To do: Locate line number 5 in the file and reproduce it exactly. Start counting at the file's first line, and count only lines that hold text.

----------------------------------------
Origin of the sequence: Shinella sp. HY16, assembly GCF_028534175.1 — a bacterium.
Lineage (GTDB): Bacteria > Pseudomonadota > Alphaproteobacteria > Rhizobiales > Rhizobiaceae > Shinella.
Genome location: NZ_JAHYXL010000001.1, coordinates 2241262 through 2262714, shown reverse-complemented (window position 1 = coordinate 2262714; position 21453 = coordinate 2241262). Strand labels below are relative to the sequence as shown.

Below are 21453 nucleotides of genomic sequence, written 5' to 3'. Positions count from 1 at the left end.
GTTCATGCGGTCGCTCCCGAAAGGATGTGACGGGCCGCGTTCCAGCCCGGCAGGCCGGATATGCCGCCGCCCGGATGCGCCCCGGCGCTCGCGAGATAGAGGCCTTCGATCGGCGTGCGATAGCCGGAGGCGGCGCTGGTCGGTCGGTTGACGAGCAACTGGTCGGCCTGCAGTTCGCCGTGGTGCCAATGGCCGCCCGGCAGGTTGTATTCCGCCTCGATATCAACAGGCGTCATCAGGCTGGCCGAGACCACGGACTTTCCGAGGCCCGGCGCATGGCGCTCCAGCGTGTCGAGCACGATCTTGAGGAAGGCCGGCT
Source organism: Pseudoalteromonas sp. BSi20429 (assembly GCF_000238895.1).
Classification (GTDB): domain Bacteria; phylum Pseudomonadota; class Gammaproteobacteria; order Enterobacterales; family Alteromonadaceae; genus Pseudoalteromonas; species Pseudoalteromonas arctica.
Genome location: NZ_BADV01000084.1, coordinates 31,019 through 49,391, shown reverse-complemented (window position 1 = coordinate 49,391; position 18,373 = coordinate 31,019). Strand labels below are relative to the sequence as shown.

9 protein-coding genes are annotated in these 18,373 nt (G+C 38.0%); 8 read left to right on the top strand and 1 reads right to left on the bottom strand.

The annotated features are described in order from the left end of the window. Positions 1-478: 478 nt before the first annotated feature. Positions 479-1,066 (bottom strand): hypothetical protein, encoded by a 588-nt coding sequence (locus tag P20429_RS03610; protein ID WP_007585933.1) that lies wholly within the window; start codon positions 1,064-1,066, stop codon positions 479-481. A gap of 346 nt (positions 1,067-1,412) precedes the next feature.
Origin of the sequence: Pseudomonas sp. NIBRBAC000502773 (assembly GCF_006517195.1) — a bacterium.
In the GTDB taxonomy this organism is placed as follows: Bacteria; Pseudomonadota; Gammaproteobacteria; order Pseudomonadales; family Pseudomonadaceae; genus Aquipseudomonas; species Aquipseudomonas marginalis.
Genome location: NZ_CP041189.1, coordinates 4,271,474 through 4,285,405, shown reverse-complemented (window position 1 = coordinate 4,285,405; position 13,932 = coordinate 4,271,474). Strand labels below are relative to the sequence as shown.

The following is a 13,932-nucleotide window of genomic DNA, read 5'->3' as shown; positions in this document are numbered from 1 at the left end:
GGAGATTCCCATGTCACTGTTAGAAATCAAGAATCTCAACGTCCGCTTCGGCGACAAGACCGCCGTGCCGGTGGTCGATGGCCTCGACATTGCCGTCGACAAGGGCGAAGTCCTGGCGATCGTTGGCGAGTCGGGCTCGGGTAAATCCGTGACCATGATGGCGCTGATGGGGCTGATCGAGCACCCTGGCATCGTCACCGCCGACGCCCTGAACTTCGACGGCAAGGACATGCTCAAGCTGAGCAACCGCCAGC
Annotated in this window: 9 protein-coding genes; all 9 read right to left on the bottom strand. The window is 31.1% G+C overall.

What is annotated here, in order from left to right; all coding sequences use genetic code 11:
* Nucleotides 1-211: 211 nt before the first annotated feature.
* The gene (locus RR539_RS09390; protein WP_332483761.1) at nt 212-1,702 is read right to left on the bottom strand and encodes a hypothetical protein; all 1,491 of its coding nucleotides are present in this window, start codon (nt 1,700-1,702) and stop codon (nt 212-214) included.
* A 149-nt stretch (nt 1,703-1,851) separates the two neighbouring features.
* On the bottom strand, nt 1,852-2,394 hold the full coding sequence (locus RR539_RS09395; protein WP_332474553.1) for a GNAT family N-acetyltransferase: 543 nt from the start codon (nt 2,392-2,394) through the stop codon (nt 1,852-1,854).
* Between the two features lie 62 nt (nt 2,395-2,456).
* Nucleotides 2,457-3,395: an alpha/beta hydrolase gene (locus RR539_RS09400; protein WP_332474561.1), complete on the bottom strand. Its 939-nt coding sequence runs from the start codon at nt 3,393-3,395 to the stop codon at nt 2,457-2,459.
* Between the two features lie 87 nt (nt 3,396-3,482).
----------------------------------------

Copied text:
GTTCATGCGGTCGCTCCCGAAAGGATGTGACGGGCCGCGTTCCAGCCCGGCAGGCCGGATATGCCGCCGCCCGGATGCGCCCCGGCGCTCGCGAGATAGAGGCCTTCGATCGGCGTGCGATAGCCGGAGGCGGCGCTGGTCGGTCGGTTGACGAGCAACTGGTCGGCCTGCAGTTCGCCGTGGTGCCAATGGCCGCCCGGCAGGTTGTATTCCGCCTCGATATCAACAGGCGTCATCAGGCTGGCCGAGACCACGGACTTTCCGAGGCCCGGCGCATGGCGCTCCAGCGTGTCGAGCACGATCTTGAGGAAGGCCGGCT